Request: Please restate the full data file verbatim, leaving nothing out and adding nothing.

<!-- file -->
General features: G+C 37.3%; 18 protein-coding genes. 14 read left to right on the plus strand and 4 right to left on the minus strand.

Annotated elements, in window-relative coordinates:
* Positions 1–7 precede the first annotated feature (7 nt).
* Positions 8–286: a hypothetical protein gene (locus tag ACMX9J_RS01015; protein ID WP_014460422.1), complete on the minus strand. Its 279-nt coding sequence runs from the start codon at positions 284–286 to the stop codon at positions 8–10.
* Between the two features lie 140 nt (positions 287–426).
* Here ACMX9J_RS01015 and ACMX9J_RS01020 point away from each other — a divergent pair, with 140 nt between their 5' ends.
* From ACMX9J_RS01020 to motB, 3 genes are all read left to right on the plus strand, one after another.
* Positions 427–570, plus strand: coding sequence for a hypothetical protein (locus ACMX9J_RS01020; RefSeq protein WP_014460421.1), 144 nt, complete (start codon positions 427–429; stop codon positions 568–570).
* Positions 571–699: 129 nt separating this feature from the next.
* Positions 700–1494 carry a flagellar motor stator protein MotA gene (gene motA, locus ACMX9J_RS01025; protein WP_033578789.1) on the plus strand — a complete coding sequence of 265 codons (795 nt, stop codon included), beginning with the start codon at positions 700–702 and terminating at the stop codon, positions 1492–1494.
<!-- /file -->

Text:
General features: G+C 37.3%; 18 protein-coding genes. 14 read left to right on the plus strand and 4 right to left on the minus strand.

Annotated elements, in window-relative coordinates:
* Positions 1–7 precede the first annotated feature (7 nt).
* Positions 8–286: a hypothetical protein gene (locus tag ACMX9J_RS01015; protein ID WP_014460422.1), complete on the minus strand. Its 279-nt coding sequence runs from the start codon at positions 284–286 to the stop codon at positions 8–10.
* Between the two features lie 140 nt (positions 287–426).
* Here ACMX9J_RS01015 and ACMX9J_RS01020 point away from each other — a divergent pair, with 140 nt between their 5' ends.
* From ACMX9J_RS01020 to motB, 3 genes are all read left to right on the plus strand, one after another.
* Positions 427–570, plus strand: coding sequence for a hypothetical protein (locus ACMX9J_RS01020; RefSeq protein WP_014460421.1), 144 nt, complete (start codon positions 427–429; stop codon positions 568–570).
* Positions 571–699: 129 nt separating this feature from the next.
* Positions 700–1494 carry a flagellar motor stator protein MotA gene (gene motA, locus ACMX9J_RS01025; protein WP_033578789.1) on the plus strand — a complete coding sequence of 265 codons (795 nt, stop codon included), beginning with the start codon at positions 700–702 and terminating at the stop codon, positions 1492–1494.